Lightness of Being

I started this year thinking I'll be fine alone. That it doesn't really matter if I end up being married or not. Growing old alone doesn't seem that terrible and I relished the thought of freedom and not having too much responsibility. The only setback I recognized was that I really want to experience motherhood. I'd like to experience taking care of a child and seeing it grow. But that I was okay if I don't ever get that privilege. I was okay. I almost made it to the point that I was contented with what I have.

Then the world skipped and laughing with someone began as a leisurely past time. Suddenly marriage seems like a bright idea. That actually being responsible for someone doesn't seem to be too life threatening. And how cozy it would be to come home to someone after work and grow old with a familiar face on your bed every morning.

Then you realize you can no longer be alone. That half of you is already attached to someone else. That going home to an empty house would be more unbearable than a few more hours of work.

Then just when you've began to realize this, you discover that you have to re-learn to like being alone again. And still he doesn't understand why I find it difficult to trust. Go figure.

Babies have become a trend at the office. Everybody seems to be having one. In the last two months alone, I was witness to three fathers struggling with taking care of newborn sons. I feel kind of left-out because I can't take part in discussions about diapers and all the first goo-goo and gaa-gaas. But fine, I can deal with that.

Don't you sometimes feel that everybody is into one big secret and you're the only one who doesn't know about it? Aside from all the baby talk, I'm beginning to think there are no more great men in the world. They are either married or gay. Those who aren't have this big secret. And I don't know about it.

My greatest fear now is finding out that he never really loved me. That I've been actually fooling myself. And he was not really telling me the truth. Hmmmmmm ...

I've started reading a book called "The Unbearable Lightness of Being" by Milan Kundera. He writes on the second chapter: "If every second of our lives recurs an inifinite number of times, we are nailed to eternity as Jesus Christ was nailed to the cross." Terrible thought. I've been reading the book for a month and can't finish it. I think I'm going through this unbearable lightness of being. And it's not so bad. It's not good. But definitely not so bad.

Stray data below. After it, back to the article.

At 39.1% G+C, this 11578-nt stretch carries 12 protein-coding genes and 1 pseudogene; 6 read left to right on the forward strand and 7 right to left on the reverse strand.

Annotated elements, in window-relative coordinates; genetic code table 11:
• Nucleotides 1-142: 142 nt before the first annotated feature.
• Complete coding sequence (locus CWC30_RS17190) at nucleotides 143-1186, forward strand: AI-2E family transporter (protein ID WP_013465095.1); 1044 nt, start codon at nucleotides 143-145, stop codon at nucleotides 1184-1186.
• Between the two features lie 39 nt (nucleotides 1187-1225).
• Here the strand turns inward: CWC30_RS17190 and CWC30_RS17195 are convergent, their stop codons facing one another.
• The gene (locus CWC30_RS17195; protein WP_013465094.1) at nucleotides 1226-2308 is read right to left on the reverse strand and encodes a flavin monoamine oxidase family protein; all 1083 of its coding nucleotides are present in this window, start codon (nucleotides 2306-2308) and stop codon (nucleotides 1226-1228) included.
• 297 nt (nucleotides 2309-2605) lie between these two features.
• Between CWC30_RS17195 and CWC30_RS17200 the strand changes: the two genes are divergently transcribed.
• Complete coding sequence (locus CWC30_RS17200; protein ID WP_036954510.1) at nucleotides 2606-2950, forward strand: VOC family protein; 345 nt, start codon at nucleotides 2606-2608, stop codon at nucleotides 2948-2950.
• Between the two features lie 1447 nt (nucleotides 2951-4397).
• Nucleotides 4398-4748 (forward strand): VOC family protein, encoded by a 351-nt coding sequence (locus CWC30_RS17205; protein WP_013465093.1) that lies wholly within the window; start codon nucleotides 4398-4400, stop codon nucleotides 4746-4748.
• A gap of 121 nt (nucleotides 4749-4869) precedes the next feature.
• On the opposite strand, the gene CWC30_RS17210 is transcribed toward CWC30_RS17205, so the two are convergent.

If I sound depressed, I want to make it clear that I'm not. I'm in this unbearable lightness of being. :) And the truth is ... the reason it lasted this long ... is because it is bearable. Or maybe it is unbearable and I don't know it yet. lol.


Outburst said...

I used to think like that too.
I'd see people straight out of their teenage years getting hitched, buying a house and settling into what seems a comfortable lifetime habit.
The grass is always greener on the other side though.
Those of us who take a little longer to get there generally live through more valuable (and sometimes more hurtful) lessons.
And the older you get, the more wise you become, the more picky you get even though you're anxious to find it, you're not willing to find any "it".
I've seen many people marry early, have it not work out and then put their kids through the stress of an unhealthy marriage.
There are many positive aspects to doing it later.

Anonymous said...

man, i loved that book :)


aCey said...

awww... and lol! but who knows... maybe there's really a good guy for you out there... hehe. i wanna be a mom, too. like, now. but i can't yet. i'm 17. lol.

take care!